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Should Obama order Afghan war troop surge? Troops say maybe not.

October was the deadliest month for US troops in the Afghan war. Troops say a surge could stall handing off operations to Afghans, but concerns about security remain.

By Correspondent of The Christian Science Monitor / November 4, 2009

A-OK: US Army Lt. Gabe Lamois works his radio during an operation in the Kunar River Valley. More troops would speed results, he says. 'But it can be done with what we have.'

Tom A. Peter

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COMBAT OUTPOST PENICH, Afghanistan

As President Obama and his top advisers make their final decisions on whether to send 40,000 or more troops to Afghanistan, it comes on the heels of the bloodiest month for US forces in the history of the eight-year conflict. In October, 55 troops were killed in action in Afghanistan.

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If there is a surge, US Army Capt. Micah Chapman says there will likely be more months like this ahead. "The more troops you have on the ground, the more chances there are for casualties," says the Fort Drum, N.Y., resident. "But I think you'll see a marked decrease in violence across the board once you get past the initial flood stage."

But for many of the soldiers at Combat Outpost Penich, top commander Gen. Stanley McChrystal's stark warning – to send more troops or risk failure – sounds too dire. At least in the eastern Kunar River Valley, where their company-sized force (about 100 soldiers) is posted, they say the challenges aren't quite so insurmountable. Yes, they say, major results may take time, and soldiers here face difficult living and working conditions, but they say they can get the job done.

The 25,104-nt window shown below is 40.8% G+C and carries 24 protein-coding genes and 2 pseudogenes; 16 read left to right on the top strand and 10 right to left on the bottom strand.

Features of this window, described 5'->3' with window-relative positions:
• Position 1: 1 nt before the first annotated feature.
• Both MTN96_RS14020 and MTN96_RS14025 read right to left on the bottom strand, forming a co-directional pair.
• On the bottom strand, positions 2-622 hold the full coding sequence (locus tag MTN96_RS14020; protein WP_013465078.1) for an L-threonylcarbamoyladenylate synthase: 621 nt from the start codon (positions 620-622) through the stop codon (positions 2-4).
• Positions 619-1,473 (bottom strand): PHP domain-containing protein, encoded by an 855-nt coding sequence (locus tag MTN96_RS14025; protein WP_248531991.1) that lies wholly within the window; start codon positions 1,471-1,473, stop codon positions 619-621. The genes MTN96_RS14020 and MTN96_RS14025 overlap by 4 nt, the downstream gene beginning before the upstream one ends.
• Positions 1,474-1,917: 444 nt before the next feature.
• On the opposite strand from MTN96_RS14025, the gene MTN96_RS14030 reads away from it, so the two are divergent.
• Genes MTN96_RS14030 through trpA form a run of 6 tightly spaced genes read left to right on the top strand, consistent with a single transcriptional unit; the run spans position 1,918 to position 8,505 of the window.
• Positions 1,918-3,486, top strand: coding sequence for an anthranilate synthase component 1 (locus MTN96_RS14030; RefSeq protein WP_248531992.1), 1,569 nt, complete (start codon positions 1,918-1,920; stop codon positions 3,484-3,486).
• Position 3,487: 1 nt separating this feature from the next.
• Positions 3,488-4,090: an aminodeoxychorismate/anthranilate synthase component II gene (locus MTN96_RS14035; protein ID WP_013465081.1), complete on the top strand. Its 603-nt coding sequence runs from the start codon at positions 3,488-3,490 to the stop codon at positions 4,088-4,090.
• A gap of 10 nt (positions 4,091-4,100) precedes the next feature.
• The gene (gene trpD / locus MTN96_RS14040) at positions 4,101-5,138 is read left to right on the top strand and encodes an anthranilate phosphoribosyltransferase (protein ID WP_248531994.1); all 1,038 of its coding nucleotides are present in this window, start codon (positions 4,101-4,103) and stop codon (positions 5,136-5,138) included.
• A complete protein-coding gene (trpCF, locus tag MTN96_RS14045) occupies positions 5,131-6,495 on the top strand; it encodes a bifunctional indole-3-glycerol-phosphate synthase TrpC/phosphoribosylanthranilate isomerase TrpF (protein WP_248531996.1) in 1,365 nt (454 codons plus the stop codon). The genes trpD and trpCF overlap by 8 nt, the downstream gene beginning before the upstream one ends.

Combat Outpost Penich (manned by Attack Company, of the US Army's 1-32 Infantry Battalion, 10th Mountain Division) is experiencing something of a minisurge itself. Through a shuffling of forces, nine months ago, Attack Company became the first permanent US troop presence east of the Kunar River, helping to control an area of Kunar Province long out of reach for United States forces.

"If you bring more troops it will speed up results, but it can be done with what we have," says US Army Lt. Gabe Lamois of Alexandria, Va., echoing the common sentiment here in the river valley.

A surge in US troops could even hinder another goal here, of putting an Afghan face on security efforts, some soldiers point out.

Surge would allow push into countryside

In this vast country with much of the population spread across remote villages, US forces must be strategic about where they project strength, trying to block central arteries of enemy movement and disrupt strongholds. McCrystal recently ordered the closure of many remote outposts in an effort to focus on protecting key population centers – such as the cities of Kabul and Kandahar – and winning over residents.

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